Naomi Klein

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Capitalism Vs. The Climate

Recent Articles

The Tel Aviv Party Stops Here

Published in The Nation

When I heard the Toronto International Film Festival (TIFF) was holding a celebratory "spotlight" on Tel Aviv, I felt ashamed of Toronto, the city where I live. I thought immediately of Mona Al Shawa, a Palestinian women's rights activist I met on a recent trip to Gaza. "We had more hope during the attacks," she told me. "At least then we believed things would change."

Al Shawa explained that while Israeli bombs rained down last December and January, Gazans were glued to their TVs. What they saw, in addition to the carnage, was a world rising up in outrage: global protests, as many as 100,000 on the streets of London, a group of Jewish women in Toronto occupying the Israeli Consulate. "People called it war crimes," Al Shawa recalled. "We felt we were not alone in the world." If Gazans could just survive, it seemed that their suffering could be the catalyst for change.

The Toronto Declaration: No Celebration of Occupation

Originally published on http://torontodeclaration.blogspot.com

As members of the Canadian and international film, culture and media arts communities, we are deeply disturbed by the Toronto International Film Festival’s decision to host a celebratory spotlight on Tel Aviv. We protest that TIFF, whether intentionally or not, has become complicit in the Israeli propaganda machine.

Clarification on "Shock Doctrine" Documentary

I am getting many requests to respond to an article that appeared in the Independent reporting that I “disowned” The Shock Doctrine documentary that will air on More4 in the United Kingdom on Sept 1.

A few important points of clarification. I don’t have a credit on The Shock Doctrine documentary made by Michael Winterbottom and Mat Whitecross because it is not my film. I chose not to make the documentary myself because when I finished the book I had been utterly immersed in the material for five years and I believed the project would benefit from a fresh perspective. However, I did think the material in the book was so inherently visual and emotional that it had great potential for film. So I left the project in the hands of experienced directors whose films, such as “Road to Guantanamo,” I very much admired.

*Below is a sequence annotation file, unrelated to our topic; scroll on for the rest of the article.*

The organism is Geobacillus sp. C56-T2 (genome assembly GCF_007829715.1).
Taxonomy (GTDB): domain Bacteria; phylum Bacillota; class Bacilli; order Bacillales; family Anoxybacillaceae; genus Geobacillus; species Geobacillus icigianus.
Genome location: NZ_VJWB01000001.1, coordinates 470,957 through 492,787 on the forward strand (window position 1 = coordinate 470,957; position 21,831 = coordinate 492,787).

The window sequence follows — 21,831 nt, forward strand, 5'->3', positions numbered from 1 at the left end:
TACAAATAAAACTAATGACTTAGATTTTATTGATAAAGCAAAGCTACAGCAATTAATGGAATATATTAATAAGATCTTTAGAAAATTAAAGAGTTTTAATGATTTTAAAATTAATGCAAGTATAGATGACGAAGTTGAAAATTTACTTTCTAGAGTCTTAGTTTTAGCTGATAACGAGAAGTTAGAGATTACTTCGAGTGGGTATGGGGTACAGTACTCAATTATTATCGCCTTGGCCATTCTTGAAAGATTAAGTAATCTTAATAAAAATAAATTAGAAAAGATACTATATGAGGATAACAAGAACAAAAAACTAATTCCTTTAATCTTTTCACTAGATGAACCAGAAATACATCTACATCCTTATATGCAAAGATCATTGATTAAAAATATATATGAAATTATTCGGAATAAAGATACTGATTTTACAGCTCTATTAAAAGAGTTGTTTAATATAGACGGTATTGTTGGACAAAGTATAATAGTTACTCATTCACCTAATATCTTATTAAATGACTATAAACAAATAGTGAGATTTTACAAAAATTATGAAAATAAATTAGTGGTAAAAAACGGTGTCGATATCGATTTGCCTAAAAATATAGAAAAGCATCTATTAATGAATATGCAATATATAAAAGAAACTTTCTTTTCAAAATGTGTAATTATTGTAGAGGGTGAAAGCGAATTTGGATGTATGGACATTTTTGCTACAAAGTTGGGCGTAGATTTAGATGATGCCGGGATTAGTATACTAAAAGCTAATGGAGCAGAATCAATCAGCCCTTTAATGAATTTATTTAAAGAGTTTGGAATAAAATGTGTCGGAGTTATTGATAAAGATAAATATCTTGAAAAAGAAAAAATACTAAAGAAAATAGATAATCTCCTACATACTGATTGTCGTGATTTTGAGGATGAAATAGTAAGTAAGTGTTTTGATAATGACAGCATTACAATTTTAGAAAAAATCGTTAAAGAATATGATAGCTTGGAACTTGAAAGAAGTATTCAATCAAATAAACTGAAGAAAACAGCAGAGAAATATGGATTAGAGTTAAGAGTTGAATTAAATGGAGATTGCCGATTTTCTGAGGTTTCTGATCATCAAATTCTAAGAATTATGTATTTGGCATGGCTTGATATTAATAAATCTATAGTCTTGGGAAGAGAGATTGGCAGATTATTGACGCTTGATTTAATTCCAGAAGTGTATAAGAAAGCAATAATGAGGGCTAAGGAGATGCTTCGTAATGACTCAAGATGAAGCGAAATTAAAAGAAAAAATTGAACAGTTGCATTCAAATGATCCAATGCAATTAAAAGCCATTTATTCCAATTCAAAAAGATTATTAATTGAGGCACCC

Minority Death Match: Jews, blacks, and the post-racial presidency

Look out for Naomi's cover story on "Durban II" in the September issue of Harper's, on sale August 25th. Subscribers can read the article online.

Here's the announcement from Harper's press office:

Reporting from Geneva, Naomi Klein, a contributing editor to Harper’s Magazine, reveals the grudges and absurdities of Durban II, the follow-up convention to the World Conference Against Racism, Racial Discrimination, Xenophobia and Related Intolerance, which took place in Durban, South Africa, in 2001. Such issues as reparations for slavery—and the correction of other immense historical imbalances resulting from colonialism and racism—are overshadowed, in the months leading up to the conference, by supporters of Israel, who seize on fears that the conference will promote an anti-Israel and anti-Semitic agenda. In reality, the U.N. goes to great lengths to ensure the neutrality of the proceedings, but the objections reduce Durban II to an event that nobody (except anti-Israel crusader Mahmoud Ahmadinejad) wants to touch, and the bare-knuckles fight seems convincingly won. Meanwhile, U.S. public-policy activists report the word that the White House is interested only in hearing about projects that are “race neutral”—and not in anything that targets disadvantaged constituencies. Which all leads to the question of whether the relatively thin charge of anti-Semitism was, for many developed nations, an excuse to avoid Durban II’s questions about what the rich countries of the world might reasonably owe on their debts to the peoples they once exploited. Klein pays particular attention to the Obama Administration’s legislative inaction on racial issues—and what it means for all of us.

Capitalism, Sarah Palin-style

[Adapted from a speech on May 2, 2009 at The Progressive’s 100th anniversary conference and originally printed in The Progressive magazine, August 2009 issue]

We are in a progressive moment, a moment when the ground is shifting beneath our feet, and anything is possible. What we considered unimaginable about what could be said and hoped for a year ago is now possible. At a time like this, it is absolutely critical that we be as clear as we possibly can be about what it is that we want because we might just get it.

So the stakes are high.

I usually talk about the bailout in speeches these days. We all need to understand it because it is a robbery in progress, the greatest heist in monetary history. But today I'd like to take a different approach: What if the bailout actually works, what if the financial sector is saved and the economy returns to the course it was on before the crisis struck? Is that what we want? And what would that world look like?

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